Play should be seen as a function for cities in itself. As Friedberg and Berkeley (1970:12) describe ‘Recreation is very much a part of the total planning process and should be integrated with education, housing, commerce and transportation. To exclude recreation from the initial planning is to reduce its impact.’ ‘The playful city’ is not a new idea, we have continued to play in cities throughout history; up to as late as Victorian times we were playing ‘games of hide and seek, grass bowling and nine pins were everyday events……at this time playing was still an acceptable behaviour for adults – even serious adult men’ (Hendricks, 2001:169).

Paradoxically, it was the interest in play at this stage and its ambiguities (as discussed) that led to its abandonment on scientific grounds; ‘we have not yet outgrown this Victorian legacy’(Cohen, 1993: 16). The playful city existed before, and is within our reach again. ‘The twenty first century should be the century when it becomes acceptable to be a lifelong player – when it is recognised that players enjoy a long life’ (Hendricks, 2001:).The playful city supports and provides activities that appeal to a mixture of different ages groups, and allow people of all ages to play together successfully.

Play is universally linked to healthy brain development. Following birth, when the brain is developing most rapidly, we, as children, require a large amount of play to help shape our growing brain. However, Brown (2010) describes studies show that through play we can continue to develop our brain right through our lives.

Play is constantly in flux; it changes with the city.

In the Playful City, the fleeting nature of play is understood and designed for accordingly. All play spaces are designed so that they are flexible and can be adapted to changing needs and use. Temporary play is recognised and designed for, from a few hours to a few days. In the playful city we recognise that playfulness is more an ingredient of how people see the city, rather than a specific thing to design for. Play is kept in mind in the design of everything.

The city is in a constant state of flux – a continually changing population, with its new ideas and technology, have a constant impact on the city. City users are constantly finding new ways to play in response to their changing environment. However, city planners design for the city as if it was static. Much of the play equipment we see in our cities today has not changed its design for over 50 years. Much of the equipment is no longer relevant, as play constantly evolves; as Friedberg and Berkeley (1970: 37) sights ‘preconceptions that the traditional swing, slide, and seesaw provide a desirable play experience must be questioned.’ People in the city change, yet the city does not change with them. ‘The end of the twentieth century has brought with it many paradoxes. In the well fed, well developed world, games are all the rage for children and adults too. One mark of the so called post modern adults is their willingness to play games’ (Cohen, 1993:169) – something our city now needs to change to accommodate.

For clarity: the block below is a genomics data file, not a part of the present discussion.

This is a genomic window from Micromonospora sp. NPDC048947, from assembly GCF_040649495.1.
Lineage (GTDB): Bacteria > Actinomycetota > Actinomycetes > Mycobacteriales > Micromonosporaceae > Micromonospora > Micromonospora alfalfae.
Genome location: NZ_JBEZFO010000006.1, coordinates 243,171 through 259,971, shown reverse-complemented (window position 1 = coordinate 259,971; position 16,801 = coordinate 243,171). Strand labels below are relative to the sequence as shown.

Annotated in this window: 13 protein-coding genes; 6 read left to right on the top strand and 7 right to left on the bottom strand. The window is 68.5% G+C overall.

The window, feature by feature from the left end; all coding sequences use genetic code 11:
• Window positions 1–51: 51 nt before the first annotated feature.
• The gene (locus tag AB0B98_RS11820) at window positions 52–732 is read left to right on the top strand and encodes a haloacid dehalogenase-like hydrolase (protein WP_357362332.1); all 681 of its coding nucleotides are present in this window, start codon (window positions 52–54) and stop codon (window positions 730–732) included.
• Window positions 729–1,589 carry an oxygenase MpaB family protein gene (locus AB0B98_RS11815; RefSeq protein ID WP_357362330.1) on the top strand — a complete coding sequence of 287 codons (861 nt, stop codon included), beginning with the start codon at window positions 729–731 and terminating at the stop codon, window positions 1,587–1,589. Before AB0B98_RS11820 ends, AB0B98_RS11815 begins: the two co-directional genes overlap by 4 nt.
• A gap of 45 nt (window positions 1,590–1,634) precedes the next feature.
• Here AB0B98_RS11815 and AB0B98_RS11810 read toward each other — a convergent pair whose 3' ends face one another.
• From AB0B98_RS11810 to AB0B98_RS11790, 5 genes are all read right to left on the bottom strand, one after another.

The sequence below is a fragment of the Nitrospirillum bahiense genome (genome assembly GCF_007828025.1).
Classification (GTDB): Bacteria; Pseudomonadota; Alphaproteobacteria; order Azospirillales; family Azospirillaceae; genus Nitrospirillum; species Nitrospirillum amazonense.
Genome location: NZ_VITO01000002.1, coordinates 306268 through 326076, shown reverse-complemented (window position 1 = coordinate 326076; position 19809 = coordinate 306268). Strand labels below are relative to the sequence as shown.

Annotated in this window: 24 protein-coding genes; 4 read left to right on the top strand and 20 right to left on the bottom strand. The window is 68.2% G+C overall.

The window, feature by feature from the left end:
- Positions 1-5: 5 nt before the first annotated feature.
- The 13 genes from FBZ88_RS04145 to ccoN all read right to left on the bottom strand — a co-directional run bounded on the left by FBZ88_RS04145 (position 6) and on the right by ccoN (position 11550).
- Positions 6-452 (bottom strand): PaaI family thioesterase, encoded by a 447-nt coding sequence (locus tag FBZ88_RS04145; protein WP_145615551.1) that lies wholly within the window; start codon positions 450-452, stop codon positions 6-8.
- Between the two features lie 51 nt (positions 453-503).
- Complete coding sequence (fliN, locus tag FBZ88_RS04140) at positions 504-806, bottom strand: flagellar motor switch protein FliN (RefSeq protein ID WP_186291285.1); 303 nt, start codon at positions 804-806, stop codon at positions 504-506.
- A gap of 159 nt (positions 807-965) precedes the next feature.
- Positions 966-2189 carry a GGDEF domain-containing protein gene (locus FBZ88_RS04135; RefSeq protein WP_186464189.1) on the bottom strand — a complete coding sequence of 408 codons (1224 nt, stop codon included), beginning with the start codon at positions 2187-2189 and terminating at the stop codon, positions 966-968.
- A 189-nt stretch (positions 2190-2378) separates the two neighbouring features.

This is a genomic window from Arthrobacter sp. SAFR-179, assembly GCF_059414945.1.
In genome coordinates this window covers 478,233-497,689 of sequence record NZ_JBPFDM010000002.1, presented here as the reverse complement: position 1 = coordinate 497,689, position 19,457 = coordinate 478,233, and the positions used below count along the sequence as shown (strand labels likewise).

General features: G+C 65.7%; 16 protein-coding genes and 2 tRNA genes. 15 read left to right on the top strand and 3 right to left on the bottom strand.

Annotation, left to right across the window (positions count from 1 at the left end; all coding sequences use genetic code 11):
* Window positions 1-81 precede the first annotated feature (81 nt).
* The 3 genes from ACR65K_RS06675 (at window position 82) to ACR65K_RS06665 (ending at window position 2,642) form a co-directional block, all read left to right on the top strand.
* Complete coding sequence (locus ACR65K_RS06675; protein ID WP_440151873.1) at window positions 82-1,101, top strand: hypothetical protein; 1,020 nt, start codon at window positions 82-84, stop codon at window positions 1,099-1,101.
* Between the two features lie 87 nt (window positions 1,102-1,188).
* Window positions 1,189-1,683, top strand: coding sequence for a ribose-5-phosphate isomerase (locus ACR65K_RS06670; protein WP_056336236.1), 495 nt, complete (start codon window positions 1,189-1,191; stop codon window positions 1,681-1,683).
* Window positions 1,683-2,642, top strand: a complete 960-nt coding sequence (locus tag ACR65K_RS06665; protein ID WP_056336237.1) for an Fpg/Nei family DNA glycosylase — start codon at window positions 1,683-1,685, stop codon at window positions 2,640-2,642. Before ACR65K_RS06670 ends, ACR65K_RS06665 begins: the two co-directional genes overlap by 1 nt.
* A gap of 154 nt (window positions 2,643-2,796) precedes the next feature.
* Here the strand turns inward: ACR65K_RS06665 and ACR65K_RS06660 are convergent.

Play is characteristically spontaneous and changing, and so needs a flexible space in which to exist. As Brown (2010: 18) notes ‘Another hallmark of play is that it has improvisational potential. We aren’t locked into a rigid way of doing things,’ meaning new ways to play are constantly being created and explored. In order for play to remain enjoyable it has to retain people’s interest: changing play situations are the best way to achieve this. As Stevens suggests ‘planning might also consider that design is never finished… design policy needs to consider how to best provide the possibility of ongoing alterations to public open spaces and their programmes’ (Stevens, 2007:203).


The Playful City is within our reach. Through better understanding of play we can create a more playful city. This knowledge and understanding needs to be feed into both how and what cities physically provide for play, and also into in how both the citizens and government think about play ‘The architecture of tomorrow will be a means of modifying present conceptions of time and space. It will be both a means of knowledge and a means of action’ (Knabb, 2006: 3). Understanding the importance of play to the city and human beings; it is fair to say that in solving the ‘problem’ of play in our cities, we will go long way to solving many of the other problems of the city.

As the great philosopher Plato once said ‘Life must be lived as play’ (Wikiquote, 2012).

The piece is an excerpt from Carma Masson’s dissertation also entitled ‘Manifesto for a Playful City’. To read it in full and see the Bibliography click here.
Feature Image: CC Flickr/vincent desjardins

Author: Carma Masson

Carma Masson BA(Hons). PGDip. ARB. is Owner of playground, a multidisciplinary design studio based in Manchester, focused on designing playful, engaging and memorable spaces and places for people within the city. In addition to her work in practice, Carma is an Associate Lecturer in Interior Design and Architecture at both Sheffield Hallam University and Manchester Metropolitan University, having previously lead a studio at London Metropolitan University.